This summer, July 4th is a special Day of Action against the Annexation of the West Bank by the Israeli Government. So why should I, a Welsh woman MP, be thinking about that?
My mother has a saying that “you must learn to walk in their shoes”. I’m Welsh from the top of my head to the soles of my feet, but those feet learnt at an early age how important it was to walk in the shoes of my fellow human beings. We grow stronger as individuals and as a nation when we care about others, and act against injustice wherever we find it.
I imagine myself as a Palestinian woman living in the West Bank. If I’m working, how do I get to work? The journey from Ramallah to Bethlehem only needs to take about 40 minutes, but how many Israeli roadblocks and check points will I have to go through? Will the guards want to empty and search my bag and be difficult about letting me through? A journey to work that should only take 40 minutes can take anything up to 3 or even 7 hours. My husband will have left for work at about 3 am but I can’t do that, because – not unlike the position of many women in Wales – it’s the woman who carries most of the caring responsibility. And when it’s time to go home, will I get home in time for when my children get back from school?
How do I manage the shopping for food for the family? We did have some land which we farmed, but there’s an illegal wall been built between where I now live and that piece of land.
There are settlements built by the Israeli Government near the village where I live, and they have their roads that go through my village. But I can’t use those roads because I am Palestinian. I must travel miles around to get to my destination.
There are over 500 roadblocks in the West Bank, dividing it into 3 regions. Things are hard now under illegal occupation, but if the Israeli Government is allowed to get away with its annexation, life for the Palestinian woman and her family will only get harder.
What if this woman (who is so much like me) needs hospital treatment? What if she is pregnant and the time limit on her permit to travel runs out when she is in labour? Will she be forced to give birth at a checkpoint? Yes, this does happen. How safe will her children be when they go to school past soldiers brandishing their guns. What if this was how we had to live here in Wales?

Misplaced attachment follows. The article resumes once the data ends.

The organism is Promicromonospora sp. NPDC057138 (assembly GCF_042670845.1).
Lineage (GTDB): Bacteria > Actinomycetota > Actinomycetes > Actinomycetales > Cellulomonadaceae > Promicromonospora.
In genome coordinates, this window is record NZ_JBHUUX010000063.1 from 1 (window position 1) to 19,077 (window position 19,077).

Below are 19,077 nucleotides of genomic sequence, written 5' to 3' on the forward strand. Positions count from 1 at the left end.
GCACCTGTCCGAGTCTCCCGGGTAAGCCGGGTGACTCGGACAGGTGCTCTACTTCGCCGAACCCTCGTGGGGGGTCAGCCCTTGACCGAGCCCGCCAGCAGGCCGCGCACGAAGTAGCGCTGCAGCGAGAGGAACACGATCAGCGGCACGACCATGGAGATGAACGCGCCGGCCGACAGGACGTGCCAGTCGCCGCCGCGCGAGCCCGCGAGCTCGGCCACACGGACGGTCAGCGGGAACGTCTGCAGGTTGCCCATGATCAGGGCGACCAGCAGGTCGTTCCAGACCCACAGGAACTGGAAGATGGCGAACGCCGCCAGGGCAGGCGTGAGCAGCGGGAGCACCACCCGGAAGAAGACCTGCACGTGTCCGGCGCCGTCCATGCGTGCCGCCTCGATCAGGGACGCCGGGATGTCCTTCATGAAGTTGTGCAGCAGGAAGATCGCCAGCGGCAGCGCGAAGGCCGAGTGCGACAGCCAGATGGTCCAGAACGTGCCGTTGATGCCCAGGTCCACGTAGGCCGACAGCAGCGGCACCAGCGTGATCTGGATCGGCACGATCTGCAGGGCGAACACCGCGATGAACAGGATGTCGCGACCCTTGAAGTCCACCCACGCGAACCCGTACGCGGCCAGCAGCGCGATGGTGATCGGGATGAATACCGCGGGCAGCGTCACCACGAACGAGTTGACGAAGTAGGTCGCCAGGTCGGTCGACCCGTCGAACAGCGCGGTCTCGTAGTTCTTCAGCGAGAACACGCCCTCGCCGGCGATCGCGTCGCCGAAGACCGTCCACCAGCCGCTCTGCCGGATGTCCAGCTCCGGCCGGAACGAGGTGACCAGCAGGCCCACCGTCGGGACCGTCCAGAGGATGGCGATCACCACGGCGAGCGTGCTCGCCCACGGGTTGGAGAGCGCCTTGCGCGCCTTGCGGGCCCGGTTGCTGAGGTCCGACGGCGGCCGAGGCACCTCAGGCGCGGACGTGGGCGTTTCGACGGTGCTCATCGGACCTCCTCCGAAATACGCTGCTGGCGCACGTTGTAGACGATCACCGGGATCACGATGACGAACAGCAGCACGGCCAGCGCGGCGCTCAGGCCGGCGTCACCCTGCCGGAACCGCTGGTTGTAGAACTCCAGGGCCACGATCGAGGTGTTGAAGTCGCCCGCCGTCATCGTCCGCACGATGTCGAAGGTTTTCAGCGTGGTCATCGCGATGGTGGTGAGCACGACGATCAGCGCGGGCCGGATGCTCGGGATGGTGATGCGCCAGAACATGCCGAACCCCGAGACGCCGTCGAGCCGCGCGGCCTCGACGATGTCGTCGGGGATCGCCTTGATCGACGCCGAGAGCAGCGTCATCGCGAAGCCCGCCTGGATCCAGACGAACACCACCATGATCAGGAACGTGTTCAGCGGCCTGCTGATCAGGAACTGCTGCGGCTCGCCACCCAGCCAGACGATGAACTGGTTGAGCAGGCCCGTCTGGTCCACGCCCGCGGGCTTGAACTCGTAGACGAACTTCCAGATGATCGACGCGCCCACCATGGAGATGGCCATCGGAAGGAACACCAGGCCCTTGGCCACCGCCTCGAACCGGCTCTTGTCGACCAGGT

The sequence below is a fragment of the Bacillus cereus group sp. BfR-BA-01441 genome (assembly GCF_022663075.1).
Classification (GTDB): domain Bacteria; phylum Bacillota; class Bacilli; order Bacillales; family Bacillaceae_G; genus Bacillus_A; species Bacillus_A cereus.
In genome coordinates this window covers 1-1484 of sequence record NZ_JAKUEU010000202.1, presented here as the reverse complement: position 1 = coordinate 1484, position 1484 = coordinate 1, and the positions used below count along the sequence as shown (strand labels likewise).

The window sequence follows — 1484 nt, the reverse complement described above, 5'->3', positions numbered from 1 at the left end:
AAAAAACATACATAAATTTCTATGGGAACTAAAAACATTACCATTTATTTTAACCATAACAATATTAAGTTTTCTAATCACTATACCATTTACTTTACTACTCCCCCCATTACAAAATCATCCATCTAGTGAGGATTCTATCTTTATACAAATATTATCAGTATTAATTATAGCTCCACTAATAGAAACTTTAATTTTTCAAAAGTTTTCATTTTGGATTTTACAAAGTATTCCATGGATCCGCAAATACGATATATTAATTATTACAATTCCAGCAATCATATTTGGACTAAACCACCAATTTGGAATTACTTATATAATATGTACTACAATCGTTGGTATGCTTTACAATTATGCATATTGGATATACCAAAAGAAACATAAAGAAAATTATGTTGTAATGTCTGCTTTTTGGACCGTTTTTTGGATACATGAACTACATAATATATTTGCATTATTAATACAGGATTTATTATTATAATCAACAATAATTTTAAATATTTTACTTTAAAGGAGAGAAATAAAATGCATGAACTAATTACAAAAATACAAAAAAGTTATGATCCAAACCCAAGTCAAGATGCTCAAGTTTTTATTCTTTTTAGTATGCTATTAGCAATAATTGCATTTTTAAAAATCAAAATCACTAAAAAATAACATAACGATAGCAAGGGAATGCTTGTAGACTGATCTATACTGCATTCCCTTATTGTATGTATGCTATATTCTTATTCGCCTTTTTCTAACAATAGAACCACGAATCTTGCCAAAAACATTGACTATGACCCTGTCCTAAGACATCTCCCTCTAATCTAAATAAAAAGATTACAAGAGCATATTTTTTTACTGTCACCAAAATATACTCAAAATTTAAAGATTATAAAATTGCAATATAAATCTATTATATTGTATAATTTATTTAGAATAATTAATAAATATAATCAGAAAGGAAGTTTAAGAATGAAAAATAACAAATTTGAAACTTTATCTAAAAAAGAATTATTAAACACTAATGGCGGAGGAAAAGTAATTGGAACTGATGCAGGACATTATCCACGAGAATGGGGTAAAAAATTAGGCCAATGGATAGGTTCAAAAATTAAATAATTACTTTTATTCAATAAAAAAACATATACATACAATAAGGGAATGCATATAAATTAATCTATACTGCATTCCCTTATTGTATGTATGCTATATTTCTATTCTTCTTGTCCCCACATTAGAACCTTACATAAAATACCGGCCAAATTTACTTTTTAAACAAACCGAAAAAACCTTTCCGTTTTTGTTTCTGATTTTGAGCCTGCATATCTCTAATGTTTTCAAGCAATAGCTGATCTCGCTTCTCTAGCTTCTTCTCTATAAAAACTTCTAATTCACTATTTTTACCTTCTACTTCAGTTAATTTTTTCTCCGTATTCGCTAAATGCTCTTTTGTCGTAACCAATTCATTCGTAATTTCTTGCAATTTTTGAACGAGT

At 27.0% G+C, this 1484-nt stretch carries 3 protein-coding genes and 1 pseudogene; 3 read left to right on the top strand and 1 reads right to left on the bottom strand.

My good friend Mairead Canavan from Pontypridd said after one of her visits to Palestine as part of an NEU delegation;
“We visited very deprived Palestinian schools where teachers . . . try to keep the outside from coming into their happy classroom. The classrooms are cramped, there are attempts to censor their text books to delete their Palestinian history and the children are harassed on their journey to and from school – but they still smiled, thanked us and asked us to tell the world their truth on our return”
We have a special responsibility to help because we are a nation that cares. We have a history of internationalism – from the anti-apartheid movement which helped free Nelson Mandela to those who in the 1930’s went to join the International Brigade to fight fascism in Spain. Some of those came from Cynon valley. Some of them were my forebears.
I am proud of Welsh Government’s commitment to become a Nation of Sanctuary. Many of us have spoken out in favour of a two-state solution for Israel and Palestine, and Gwynedd Council in January of this year condemned the proposed annexation of the West Bank and called for an end to the illegal Israeli occupation of Palestine.
So, what do we do now? I am calling on all political and trade union organisations and public representatives in Wales to make it clear to the Israeli Government that its annexation of the West Bank will have consequences. There must be economic sanctions and an end to the sale of arms to Israel. There must be a ban on the import of goods from the illegal settlements. We must recognise the State of Palestine and work for a peaceful two-state solution to this ongoing and damaging situation. We must call for an end to the Israeli occupation.
I’m lucky. I can go to work without passing through countless roadblocks, my children can go to school without me worrying about soldiers with guns pointing at them. I can access good health care and I am not separated from my own land by an illegal wall. The roads I travel are yours and mine.
There is an olive tree in Palestine, a gift from me one Christmas. One day I will sit by that olive tree with my Palestinian and Israeli friends in peace and friendship.